Certainly Kipling seems naïve alongside the dark ambiguities of Conrad, in terms of his treatment of colonialism: the inhabitants of Kafiristan, who become temporary subjects of the two British kings, are cartoon figures only, further damned by the obvious implication that anyone who could be taken in by these two oafish imposters deserves no better. If Chinua Achebe called Conrad “a bloody racist” then what might he have said about Kipling?

In passing, I see what Achebe means, when he says, of Conrad’s book, “There is a preposterous and perverse kind of arrogance in thus reducing Africa to the role of props for the breakup of one petty European mind.”

Conrad is not racist in his depiction of colonialism, which is critical indeed, but he is racist in his bundling up of millions of individuals into one great, undifferentiated Other. But then all art — or perhaps all great art — has at its heart something incommensurable to its own being, something it takes on, but which it cannot digest and express. If it could have been said easily, it would not have been said at all. The case against Conrad is that, if Africa is made to represent the madness of the European mind that would conquer (or “understand”) Africa, then it is not allowed to represent the people that do live there, conquered or not. And if Conrad was at least willing to implicate himself in that ambiguity, Kipling seems to be trying to keep himself aloof from how Carnehan and Dravot behave. It’s all “firing into the brown of the enemy” and

You go get a wife too, Peachey—a nice, strappin’, plump girl that’ll keep you warm in the winter. They’re prettier than English girls, and we can take the pick of ’em. Boil ’em once or twice in hot water and they’ll come out like chicken and ham.

Yet, as a story, it works. It was, according to Javier Marías (in his great little book of literary sketches, Written Lives) the favourite story of both Faulkner and Proust, and Wikipedia adds TS Eliot and JM Barrie to that list of admirers. Henry James, in his letters, talks of Kipling’s verse thus:

I am laid low by the absolutely uncanny talent — the prodigious special faculty of it. It’s all violent, without a dream of nuance or a hint of “distinction”; all prose trumpets and castanets and such — with never a touch of the fiddle-string or a note of the nightingale. But it’s magnificent and masterly in its way, and full of the most insidious art.

Which is James at his most prissy — mixing compliment and critique in such a welter of misdirecting tangents (think of comic character doing an over-the-top medley of kung-fu hand-jive moves in someone’s face) that it’s practically impossible to say exactly what it is, in the end, that he does think about it.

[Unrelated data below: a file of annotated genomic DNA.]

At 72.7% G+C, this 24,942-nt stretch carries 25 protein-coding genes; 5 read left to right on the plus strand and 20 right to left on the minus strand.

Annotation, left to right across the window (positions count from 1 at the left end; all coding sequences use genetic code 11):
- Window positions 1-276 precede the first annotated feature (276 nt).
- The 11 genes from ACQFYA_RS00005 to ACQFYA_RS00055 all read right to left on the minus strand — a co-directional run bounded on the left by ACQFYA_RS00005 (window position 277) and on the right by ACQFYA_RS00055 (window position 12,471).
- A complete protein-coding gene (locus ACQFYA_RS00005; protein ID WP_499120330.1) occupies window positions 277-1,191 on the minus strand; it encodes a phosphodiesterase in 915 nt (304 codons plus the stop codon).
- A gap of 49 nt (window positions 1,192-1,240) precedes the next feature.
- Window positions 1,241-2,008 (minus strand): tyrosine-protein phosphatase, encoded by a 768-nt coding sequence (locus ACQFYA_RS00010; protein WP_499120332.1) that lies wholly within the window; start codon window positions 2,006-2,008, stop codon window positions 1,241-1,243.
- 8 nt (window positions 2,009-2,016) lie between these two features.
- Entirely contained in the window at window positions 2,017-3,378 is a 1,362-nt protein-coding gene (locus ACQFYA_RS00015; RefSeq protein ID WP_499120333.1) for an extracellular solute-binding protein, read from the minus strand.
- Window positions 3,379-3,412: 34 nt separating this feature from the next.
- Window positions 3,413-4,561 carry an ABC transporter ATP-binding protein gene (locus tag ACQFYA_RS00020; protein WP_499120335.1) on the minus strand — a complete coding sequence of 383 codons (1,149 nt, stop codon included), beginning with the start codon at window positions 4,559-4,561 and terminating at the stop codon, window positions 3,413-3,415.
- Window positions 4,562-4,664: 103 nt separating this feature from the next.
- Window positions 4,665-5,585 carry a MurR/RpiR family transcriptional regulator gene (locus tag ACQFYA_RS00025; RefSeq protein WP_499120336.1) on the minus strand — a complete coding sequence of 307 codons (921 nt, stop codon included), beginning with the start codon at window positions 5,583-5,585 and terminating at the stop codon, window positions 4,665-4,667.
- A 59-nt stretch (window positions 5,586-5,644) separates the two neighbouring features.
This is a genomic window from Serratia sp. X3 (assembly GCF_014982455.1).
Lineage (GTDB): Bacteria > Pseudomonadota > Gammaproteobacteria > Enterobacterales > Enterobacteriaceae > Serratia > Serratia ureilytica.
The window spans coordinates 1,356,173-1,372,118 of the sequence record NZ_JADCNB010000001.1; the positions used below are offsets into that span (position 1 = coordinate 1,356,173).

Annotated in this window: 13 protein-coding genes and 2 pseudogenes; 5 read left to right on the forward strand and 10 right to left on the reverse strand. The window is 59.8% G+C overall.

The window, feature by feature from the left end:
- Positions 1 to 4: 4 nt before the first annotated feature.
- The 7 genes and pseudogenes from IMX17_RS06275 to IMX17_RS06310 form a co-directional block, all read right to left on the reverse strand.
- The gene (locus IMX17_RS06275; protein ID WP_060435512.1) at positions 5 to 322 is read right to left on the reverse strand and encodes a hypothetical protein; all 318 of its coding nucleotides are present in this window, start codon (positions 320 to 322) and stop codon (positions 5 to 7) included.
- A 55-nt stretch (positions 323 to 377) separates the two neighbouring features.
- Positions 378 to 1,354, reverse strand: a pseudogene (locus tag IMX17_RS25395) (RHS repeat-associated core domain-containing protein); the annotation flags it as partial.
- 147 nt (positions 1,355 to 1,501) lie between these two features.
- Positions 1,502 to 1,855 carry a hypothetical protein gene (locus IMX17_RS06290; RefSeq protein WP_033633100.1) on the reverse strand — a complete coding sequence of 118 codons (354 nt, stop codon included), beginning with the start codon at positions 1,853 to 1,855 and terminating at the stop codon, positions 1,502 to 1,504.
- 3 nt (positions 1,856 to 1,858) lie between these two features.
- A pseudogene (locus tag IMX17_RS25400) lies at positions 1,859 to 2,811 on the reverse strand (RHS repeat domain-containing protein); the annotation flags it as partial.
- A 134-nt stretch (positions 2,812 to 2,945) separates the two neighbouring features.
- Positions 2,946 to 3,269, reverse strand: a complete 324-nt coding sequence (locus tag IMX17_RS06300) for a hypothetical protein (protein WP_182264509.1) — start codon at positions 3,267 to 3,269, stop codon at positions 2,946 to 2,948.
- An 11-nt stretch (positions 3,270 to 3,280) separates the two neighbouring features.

But if anywhere is the place for trumpets and castanets, then it’s the novella. And, harking back to that framing structure, you might say that the narrator, in his long lead-up to the story-within-the-story, does keep a fiddle somewhere in his office cupboard. That narrator character, an essentially humane English journalist subsisting in the colonies, reminds me instinctively of Orwell, and of course there’s an essay on Kipling in my Orwell collected essays. Let’s see what it says:

“It is no use pretending that Kipling’s view of life, as a whole, can be accepted or even forgiven by any civilised person.”

Ah. Okay.

“Kipling is a jingo imperialist. He is morally insensitive and aesthetically disgusting.”

More pertinently, Orwell points out that Kipling “never had any grasp of the economic forces underlying imperial expansion… Imperialism as he sees it is a sort of forcible evangelizing.” Thus, for all their faults, Dravot and Carnehan are never specifically mercenary. They don’t want money, not really. They want gold crowns. They want to rule the roost, or, more properly, the playground. They want to crow. They are ultimately benign, in a way that the British Empire simply was not.

In his essay, unfortunately, Orwell limits himself to Kipling’s poetry (he’s a “good bad poet”, if you’re interested), so we don’t get his thoughts on The Man Who Would Be King. But I can’t help feeling he’d be sympathetic towards the narrator, staying up late in terrible heat to put out a newspaper he assumes no one will read, trying to stop the two would-be kings from getting themselves made kings and, most likely, killed, and accepting their eventual fates with the stoicism that only an Englishman in the tropics can muster, the stoicism of the bushwhacked minor civil servant.

So it’s a great story, it’s a great novella, but I can’t read it as Kipling meant it to be read.

 

 

Jonathan Gibbs is the author of Randall, or The Painted Grape, published by Galley Beggar Press, and lectures in Creative and Professional Writing at St Mary’s University, Twickenham. He tweets as @Tiny_Camels and blogs at Tiny Camels.